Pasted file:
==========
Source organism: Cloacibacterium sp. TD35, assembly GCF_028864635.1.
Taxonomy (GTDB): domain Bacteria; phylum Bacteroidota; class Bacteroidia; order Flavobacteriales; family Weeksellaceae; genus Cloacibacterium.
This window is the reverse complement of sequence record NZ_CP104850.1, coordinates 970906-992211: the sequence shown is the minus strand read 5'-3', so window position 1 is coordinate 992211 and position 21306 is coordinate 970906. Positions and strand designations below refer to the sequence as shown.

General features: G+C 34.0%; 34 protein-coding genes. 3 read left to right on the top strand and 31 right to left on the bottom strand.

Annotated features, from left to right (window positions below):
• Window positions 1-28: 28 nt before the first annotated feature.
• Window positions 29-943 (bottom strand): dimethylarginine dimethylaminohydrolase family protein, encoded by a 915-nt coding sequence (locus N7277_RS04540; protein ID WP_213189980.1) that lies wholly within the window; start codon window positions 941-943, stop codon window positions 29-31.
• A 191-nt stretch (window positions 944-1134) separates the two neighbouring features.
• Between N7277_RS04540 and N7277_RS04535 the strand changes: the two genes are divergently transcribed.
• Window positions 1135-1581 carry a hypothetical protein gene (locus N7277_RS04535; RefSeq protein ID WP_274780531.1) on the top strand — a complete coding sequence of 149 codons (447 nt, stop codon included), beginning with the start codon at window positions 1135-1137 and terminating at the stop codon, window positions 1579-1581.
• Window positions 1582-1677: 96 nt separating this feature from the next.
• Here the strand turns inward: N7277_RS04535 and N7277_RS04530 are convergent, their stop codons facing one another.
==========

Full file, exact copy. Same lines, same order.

Source organism: Cloacibacterium sp. TD35, assembly GCF_028864635.1.
Taxonomy (GTDB): domain Bacteria; phylum Bacteroidota; class Bacteroidia; order Flavobacteriales; family Weeksellaceae; genus Cloacibacterium.
This window is the reverse complement of sequence record NZ_CP104850.1, coordinates 970906-992211: the sequence shown is the minus strand read 5'-3', so window position 1 is coordinate 992211 and position 21306 is coordinate 970906. Positions and strand designations below refer to the sequence as shown.

General features: G+C 34.0%; 34 protein-coding genes. 3 read left to right on the top strand and 31 right to left on the bottom strand.

Annotated features, from left to right (window positions below):
• Window positions 1-28: 28 nt before the first annotated feature.
• Window positions 29-943 (bottom strand): dimethylarginine dimethylaminohydrolase family protein, encoded by a 915-nt coding sequence (locus N7277_RS04540; protein ID WP_213189980.1) that lies wholly within the window; start codon window positions 941-943, stop codon window positions 29-31.
• A 191-nt stretch (window positions 944-1134) separates the two neighbouring features.
• Between N7277_RS04540 and N7277_RS04535 the strand changes: the two genes are divergently transcribed.
• Window positions 1135-1581 carry a hypothetical protein gene (locus N7277_RS04535; RefSeq protein ID WP_274780531.1) on the top strand — a complete coding sequence of 149 codons (447 nt, stop codon included), beginning with the start codon at window positions 1135-1137 and terminating at the stop codon, window positions 1579-1581.
• Window positions 1582-1677: 96 nt separating this feature from the next.
• Here the strand turns inward: N7277_RS04535 and N7277_RS04530 are convergent, their stop codons facing one another.